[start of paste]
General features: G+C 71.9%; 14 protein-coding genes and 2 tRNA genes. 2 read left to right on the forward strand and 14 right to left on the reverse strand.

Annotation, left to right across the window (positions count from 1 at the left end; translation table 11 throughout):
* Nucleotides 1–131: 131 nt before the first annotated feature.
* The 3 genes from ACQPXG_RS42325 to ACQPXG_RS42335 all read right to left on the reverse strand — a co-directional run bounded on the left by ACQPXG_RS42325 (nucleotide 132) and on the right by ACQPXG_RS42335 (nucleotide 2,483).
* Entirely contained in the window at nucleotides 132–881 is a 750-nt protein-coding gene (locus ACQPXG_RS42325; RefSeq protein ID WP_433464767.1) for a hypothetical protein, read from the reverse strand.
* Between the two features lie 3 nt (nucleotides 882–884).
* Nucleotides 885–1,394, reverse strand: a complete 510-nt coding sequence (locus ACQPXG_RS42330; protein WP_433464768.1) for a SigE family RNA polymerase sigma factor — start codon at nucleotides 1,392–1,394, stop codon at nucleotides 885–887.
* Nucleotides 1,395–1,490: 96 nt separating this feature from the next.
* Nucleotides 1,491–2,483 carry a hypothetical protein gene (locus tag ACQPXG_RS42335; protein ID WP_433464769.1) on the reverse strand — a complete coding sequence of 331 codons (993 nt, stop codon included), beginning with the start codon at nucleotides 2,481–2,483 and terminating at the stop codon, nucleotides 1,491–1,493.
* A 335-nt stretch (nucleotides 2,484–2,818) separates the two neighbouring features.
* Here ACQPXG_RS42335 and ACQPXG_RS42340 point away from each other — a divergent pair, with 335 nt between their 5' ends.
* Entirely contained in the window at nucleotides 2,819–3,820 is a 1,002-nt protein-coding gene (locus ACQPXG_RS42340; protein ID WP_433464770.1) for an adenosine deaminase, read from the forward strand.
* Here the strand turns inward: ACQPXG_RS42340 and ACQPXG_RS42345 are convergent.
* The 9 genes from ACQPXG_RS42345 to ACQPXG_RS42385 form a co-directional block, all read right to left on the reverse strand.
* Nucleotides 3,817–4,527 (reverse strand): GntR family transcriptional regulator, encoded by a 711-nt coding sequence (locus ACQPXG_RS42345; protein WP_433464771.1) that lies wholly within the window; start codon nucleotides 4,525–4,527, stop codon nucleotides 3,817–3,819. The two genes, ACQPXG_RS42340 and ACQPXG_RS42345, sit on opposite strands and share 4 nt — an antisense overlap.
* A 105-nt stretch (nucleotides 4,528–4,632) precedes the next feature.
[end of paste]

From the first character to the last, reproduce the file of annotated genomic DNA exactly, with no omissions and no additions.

General features: G+C 71.9%; 14 protein-coding genes and 2 tRNA genes. 2 read left to right on the forward strand and 14 right to left on the reverse strand.

Annotation, left to right across the window (positions count from 1 at the left end; translation table 11 throughout):
* Nucleotides 1–131: 131 nt before the first annotated feature.
* The 3 genes from ACQPXG_RS42325 to ACQPXG_RS42335 all read right to left on the reverse strand — a co-directional run bounded on the left by ACQPXG_RS42325 (nucleotide 132) and on the right by ACQPXG_RS42335 (nucleotide 2,483).
* Entirely contained in the window at nucleotides 132–881 is a 750-nt protein-coding gene (locus ACQPXG_RS42325; RefSeq protein ID WP_433464767.1) for a hypothetical protein, read from the reverse strand.
* Between the two features lie 3 nt (nucleotides 882–884).
* Nucleotides 885–1,394, reverse strand: a complete 510-nt coding sequence (locus ACQPXG_RS42330; protein WP_433464768.1) for a SigE family RNA polymerase sigma factor — start codon at nucleotides 1,392–1,394, stop codon at nucleotides 885–887.
* Nucleotides 1,395–1,490: 96 nt separating this feature from the next.
* Nucleotides 1,491–2,483 carry a hypothetical protein gene (locus tag ACQPXG_RS42335; protein ID WP_433464769.1) on the reverse strand — a complete coding sequence of 331 codons (993 nt, stop codon included), beginning with the start codon at nucleotides 2,481–2,483 and terminating at the stop codon, nucleotides 1,491–1,493.
* A 335-nt stretch (nucleotides 2,484–2,818) separates the two neighbouring features.
* Here ACQPXG_RS42335 and ACQPXG_RS42340 point away from each other — a divergent pair, with 335 nt between their 5' ends.
* Entirely contained in the window at nucleotides 2,819–3,820 is a 1,002-nt protein-coding gene (locus ACQPXG_RS42340; protein ID WP_433464770.1) for an adenosine deaminase, read from the forward strand.
* Here the strand turns inward: ACQPXG_RS42340 and ACQPXG_RS42345 are convergent.
* The 9 genes from ACQPXG_RS42345 to ACQPXG_RS42385 form a co-directional block, all read right to left on the reverse strand.
* Nucleotides 3,817–4,527 (reverse strand): GntR family transcriptional regulator, encoded by a 711-nt coding sequence (locus ACQPXG_RS42345; protein WP_433464771.1) that lies wholly within the window; start codon nucleotides 4,525–4,527, stop codon nucleotides 3,817–3,819. The two genes, ACQPXG_RS42340 and ACQPXG_RS42345, sit on opposite strands and share 4 nt — an antisense overlap.
* A 105-nt stretch (nucleotides 4,528–4,632) precedes the next feature.